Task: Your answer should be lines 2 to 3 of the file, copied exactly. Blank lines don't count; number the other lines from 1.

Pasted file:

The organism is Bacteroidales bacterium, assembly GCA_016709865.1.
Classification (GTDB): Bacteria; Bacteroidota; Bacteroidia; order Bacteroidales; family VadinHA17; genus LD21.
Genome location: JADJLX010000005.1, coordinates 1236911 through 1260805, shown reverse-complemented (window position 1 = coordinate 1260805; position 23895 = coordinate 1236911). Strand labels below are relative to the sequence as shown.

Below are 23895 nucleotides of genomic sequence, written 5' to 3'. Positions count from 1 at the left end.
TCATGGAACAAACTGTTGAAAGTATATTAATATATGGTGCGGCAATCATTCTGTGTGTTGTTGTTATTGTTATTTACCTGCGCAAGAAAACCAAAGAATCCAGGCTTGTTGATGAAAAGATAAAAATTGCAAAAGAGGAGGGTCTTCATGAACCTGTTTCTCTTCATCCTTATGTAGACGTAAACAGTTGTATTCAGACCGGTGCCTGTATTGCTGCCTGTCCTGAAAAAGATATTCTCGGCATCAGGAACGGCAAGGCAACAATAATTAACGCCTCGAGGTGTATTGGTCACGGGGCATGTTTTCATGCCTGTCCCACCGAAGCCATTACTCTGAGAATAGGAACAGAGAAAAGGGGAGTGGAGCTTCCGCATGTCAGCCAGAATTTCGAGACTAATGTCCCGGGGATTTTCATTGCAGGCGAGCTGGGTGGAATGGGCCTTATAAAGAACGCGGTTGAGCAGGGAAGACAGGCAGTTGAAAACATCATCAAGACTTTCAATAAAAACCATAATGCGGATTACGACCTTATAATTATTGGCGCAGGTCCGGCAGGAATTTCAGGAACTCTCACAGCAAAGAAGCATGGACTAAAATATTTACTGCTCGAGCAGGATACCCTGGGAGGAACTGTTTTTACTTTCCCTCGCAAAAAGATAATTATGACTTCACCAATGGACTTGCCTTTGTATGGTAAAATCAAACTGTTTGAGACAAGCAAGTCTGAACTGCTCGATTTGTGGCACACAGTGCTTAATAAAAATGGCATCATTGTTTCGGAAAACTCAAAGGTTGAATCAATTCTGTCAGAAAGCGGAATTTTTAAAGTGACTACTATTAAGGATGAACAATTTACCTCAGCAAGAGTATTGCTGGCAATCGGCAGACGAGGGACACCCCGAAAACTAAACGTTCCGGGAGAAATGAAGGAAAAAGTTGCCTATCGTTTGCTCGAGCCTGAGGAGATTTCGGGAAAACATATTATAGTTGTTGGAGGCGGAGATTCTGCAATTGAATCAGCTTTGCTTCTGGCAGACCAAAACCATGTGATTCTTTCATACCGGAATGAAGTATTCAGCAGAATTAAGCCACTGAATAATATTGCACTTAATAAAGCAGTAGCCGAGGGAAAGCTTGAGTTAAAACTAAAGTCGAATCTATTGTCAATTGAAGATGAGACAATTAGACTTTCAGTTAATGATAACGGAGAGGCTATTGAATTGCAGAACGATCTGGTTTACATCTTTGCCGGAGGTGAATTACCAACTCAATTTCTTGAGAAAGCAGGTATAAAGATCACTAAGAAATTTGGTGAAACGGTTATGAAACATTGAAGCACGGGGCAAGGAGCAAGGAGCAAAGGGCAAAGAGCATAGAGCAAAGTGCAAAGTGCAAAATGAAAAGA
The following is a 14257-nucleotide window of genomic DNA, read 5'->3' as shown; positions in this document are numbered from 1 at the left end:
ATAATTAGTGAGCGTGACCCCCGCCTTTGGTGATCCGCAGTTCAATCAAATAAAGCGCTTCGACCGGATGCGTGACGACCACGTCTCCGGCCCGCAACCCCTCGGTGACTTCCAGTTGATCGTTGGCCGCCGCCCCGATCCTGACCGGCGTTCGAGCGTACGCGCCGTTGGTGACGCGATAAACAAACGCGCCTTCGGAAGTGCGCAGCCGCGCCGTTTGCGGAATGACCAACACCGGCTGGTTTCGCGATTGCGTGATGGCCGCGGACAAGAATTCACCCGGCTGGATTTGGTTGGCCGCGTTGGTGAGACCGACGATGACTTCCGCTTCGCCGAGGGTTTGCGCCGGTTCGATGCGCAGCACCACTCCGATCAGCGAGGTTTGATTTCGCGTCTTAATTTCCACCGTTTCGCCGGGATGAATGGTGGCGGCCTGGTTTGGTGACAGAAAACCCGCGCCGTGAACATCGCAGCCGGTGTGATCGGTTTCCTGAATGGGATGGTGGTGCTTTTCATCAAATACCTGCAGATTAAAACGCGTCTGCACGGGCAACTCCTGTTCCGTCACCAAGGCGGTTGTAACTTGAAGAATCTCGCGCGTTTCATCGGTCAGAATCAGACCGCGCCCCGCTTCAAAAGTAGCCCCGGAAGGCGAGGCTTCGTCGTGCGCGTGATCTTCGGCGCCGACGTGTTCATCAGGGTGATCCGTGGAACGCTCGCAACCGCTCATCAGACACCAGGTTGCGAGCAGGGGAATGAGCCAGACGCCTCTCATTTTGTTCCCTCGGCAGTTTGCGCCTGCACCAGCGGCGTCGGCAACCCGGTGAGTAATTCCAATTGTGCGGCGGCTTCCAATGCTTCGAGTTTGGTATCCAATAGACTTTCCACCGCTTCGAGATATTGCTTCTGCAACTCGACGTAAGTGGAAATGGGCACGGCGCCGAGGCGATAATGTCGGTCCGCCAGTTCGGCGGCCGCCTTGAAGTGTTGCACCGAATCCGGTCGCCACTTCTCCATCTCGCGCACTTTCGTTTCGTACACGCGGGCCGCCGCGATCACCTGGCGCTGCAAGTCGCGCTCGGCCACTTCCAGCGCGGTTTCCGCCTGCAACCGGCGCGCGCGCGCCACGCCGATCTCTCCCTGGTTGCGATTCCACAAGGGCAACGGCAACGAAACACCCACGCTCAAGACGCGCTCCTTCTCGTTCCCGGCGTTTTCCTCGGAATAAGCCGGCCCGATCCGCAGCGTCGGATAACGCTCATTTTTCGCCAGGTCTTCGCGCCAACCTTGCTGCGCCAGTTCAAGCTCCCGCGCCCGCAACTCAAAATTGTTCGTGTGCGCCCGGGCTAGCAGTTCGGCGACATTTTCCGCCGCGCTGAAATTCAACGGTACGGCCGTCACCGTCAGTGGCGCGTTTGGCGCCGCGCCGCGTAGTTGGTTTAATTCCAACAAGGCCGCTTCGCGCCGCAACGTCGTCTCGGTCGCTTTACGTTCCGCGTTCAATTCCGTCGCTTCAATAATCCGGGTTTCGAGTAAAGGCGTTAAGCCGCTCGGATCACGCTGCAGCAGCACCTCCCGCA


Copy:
Classification (GTDB): Bacteria; Bacteroidota; Bacteroidia; order Bacteroidales; family VadinHA17; genus LD21.
Genome location: JADJLX010000005.1, coordinates 1236911 through 1260805, shown reverse-complemented (window position 1 = coordinate 1260805; position 23895 = coordinate 1236911). Strand labels below are relative to the sequence as shown.